I hate seeing the value of my investments drop, so I've been keeping my money in cash. Is that a good strategy given there's still so much uncertainty around?
By protecting yourself from risk in one area you may unwittingly expose yourself to risk in another. Keeping cash in the bank to protect its value leaves you wide open to a more insidious risk - inflation.
Hong Kong's consumer price index (CPI) measures inflation, or the rate at which prices rise for goods and services. The composite CPI measures average spending in all households.
Food makes up nearly 28 per cent of the index and housing makes up about 32 per cent.
We all need to eat and many of us are paying for housing so, although your household spending may vary a bit from the average, the inflation rate is a great indicator of how much more of your monthly income will be needed to keep up with increases in basic spending. As inflation increases, your money will buy less of the things you need.
Inflation in Hong Kong is almost 4 per cent, so cash in the bank needs to earn the same amount to maintain its purchasing power. If not, its value is dropping, and this loss is compounded year on year as inflation continues. It's death by a thousand cuts.
Unfortunately, as your bank statements report only your cash balance and not its purchasing power relative to a year ago, nor what it's forecast to be in a year's time, this drop is less visible than a corresponding drop in the value of securities invested in bond or share markets.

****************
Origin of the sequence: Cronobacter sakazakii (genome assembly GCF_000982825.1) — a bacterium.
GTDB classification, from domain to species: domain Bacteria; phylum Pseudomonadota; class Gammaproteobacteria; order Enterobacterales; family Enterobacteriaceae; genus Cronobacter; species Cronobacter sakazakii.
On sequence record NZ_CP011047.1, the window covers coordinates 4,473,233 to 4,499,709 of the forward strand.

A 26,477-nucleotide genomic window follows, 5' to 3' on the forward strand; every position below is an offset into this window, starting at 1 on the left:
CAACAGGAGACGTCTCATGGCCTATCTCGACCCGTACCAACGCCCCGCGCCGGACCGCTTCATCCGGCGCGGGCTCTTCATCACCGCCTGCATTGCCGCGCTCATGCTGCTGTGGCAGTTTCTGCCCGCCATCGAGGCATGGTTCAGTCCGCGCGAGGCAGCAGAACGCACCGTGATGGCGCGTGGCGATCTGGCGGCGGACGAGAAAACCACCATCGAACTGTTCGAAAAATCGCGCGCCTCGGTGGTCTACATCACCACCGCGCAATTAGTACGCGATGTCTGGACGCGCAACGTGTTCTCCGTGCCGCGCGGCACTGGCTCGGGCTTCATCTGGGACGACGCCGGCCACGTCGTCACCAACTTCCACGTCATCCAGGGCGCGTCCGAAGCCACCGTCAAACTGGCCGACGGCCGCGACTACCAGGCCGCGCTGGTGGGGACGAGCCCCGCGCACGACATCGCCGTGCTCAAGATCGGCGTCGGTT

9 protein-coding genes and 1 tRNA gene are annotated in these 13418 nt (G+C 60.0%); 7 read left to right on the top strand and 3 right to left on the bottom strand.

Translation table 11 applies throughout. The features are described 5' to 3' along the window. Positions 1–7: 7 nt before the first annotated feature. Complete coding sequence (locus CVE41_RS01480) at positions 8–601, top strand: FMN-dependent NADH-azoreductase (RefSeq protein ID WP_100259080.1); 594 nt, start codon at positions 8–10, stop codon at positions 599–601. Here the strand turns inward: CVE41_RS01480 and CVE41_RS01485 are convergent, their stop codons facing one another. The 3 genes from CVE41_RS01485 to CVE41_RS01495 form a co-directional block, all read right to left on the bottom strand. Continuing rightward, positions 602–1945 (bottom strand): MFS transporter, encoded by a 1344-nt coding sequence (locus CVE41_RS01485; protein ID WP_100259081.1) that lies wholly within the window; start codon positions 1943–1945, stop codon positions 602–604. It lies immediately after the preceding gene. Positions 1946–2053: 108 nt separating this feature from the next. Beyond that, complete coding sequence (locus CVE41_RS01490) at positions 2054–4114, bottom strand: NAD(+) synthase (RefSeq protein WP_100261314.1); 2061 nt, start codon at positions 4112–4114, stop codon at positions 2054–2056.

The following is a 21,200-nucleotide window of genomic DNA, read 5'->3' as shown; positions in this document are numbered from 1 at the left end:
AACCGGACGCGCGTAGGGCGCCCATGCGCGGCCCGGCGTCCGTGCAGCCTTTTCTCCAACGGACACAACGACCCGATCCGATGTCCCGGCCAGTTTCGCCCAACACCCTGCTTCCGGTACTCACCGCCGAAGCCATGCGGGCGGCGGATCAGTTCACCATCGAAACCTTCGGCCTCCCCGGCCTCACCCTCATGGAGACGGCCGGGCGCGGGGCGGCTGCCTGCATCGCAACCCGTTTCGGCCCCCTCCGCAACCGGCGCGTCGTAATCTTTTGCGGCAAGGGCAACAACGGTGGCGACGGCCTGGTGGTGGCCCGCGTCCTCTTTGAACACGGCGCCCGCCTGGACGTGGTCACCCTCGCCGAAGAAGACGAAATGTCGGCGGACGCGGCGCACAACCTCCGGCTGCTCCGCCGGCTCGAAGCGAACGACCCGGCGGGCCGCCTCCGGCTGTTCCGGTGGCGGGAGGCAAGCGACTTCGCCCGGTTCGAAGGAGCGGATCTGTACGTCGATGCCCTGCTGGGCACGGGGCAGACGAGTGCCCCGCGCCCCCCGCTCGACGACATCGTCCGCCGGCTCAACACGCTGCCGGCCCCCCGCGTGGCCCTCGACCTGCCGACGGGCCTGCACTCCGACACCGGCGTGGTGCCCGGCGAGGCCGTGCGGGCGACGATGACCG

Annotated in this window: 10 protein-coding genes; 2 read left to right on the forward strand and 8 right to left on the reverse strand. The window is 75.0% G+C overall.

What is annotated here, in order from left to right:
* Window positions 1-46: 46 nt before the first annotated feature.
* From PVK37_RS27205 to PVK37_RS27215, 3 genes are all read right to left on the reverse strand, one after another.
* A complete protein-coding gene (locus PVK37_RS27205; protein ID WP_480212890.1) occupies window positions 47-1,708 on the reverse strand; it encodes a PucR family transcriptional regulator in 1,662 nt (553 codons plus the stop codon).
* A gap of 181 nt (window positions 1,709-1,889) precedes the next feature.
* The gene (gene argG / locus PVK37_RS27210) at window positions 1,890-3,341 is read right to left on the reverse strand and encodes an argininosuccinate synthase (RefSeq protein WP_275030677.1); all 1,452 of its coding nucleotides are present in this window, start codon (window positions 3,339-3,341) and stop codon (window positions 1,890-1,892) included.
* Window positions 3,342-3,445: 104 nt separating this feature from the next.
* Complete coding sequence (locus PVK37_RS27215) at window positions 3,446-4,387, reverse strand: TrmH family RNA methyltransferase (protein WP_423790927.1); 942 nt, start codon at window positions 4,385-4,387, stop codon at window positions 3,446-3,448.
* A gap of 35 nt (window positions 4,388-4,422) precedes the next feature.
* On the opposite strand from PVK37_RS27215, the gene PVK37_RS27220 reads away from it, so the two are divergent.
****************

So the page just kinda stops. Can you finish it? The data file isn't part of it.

Your cash in the bank feels safe, but that's false security unless you have a strategy for recovering value lost to inflation. Your choices for doing so are: negotiating a pay rise; saving more; retiring later; spending less in retirement; or investing.
Most people elect to actively invest part of their savings as, in the long run, bonds and shares outperform cash, with a bumpy ride in prices along the way.
There are three classic ways to manage the risk of investing. First, buy well-priced quality assets spread across a range of different assets and securities in different geographical regions. Secondly, buy into the markets on a regular basis so as to average the prices at which you buy. Thirdly, resist the urge to completely abandon your strategy when markets falter.
You mention your concerns about the uncertainty that's around. Uncertainty also creates some opportunities.
There are plenty of companies out there operating effectively and producing profits. Valuations for many companies appear cheap relative to forecast earnings, especially in Asia. Investing in companies that produce consumer staples or services we all use might appeal to you, as might investing in countries where demand for such consumer staples and services is strong or growing.
If you still feel queasy, a low-risk starting point might be investing in securities that are designed to simply match inflation.
You won't get ahead with these, but nor will you fall behind. The Hong Kong government iBonds, for example, are designed to match the composite CPI.
Low fee, good quality, bond funds are also available, but all come with risks attached.
Of course, some have so much money they don't have to worry about lost purchasing power at all.
If, however, you are not so rich, you will need to consider investing, or pay the price in another way.
The views presented here are general in nature. For personal finance strategies tailored to your needs you should talk to a professional planner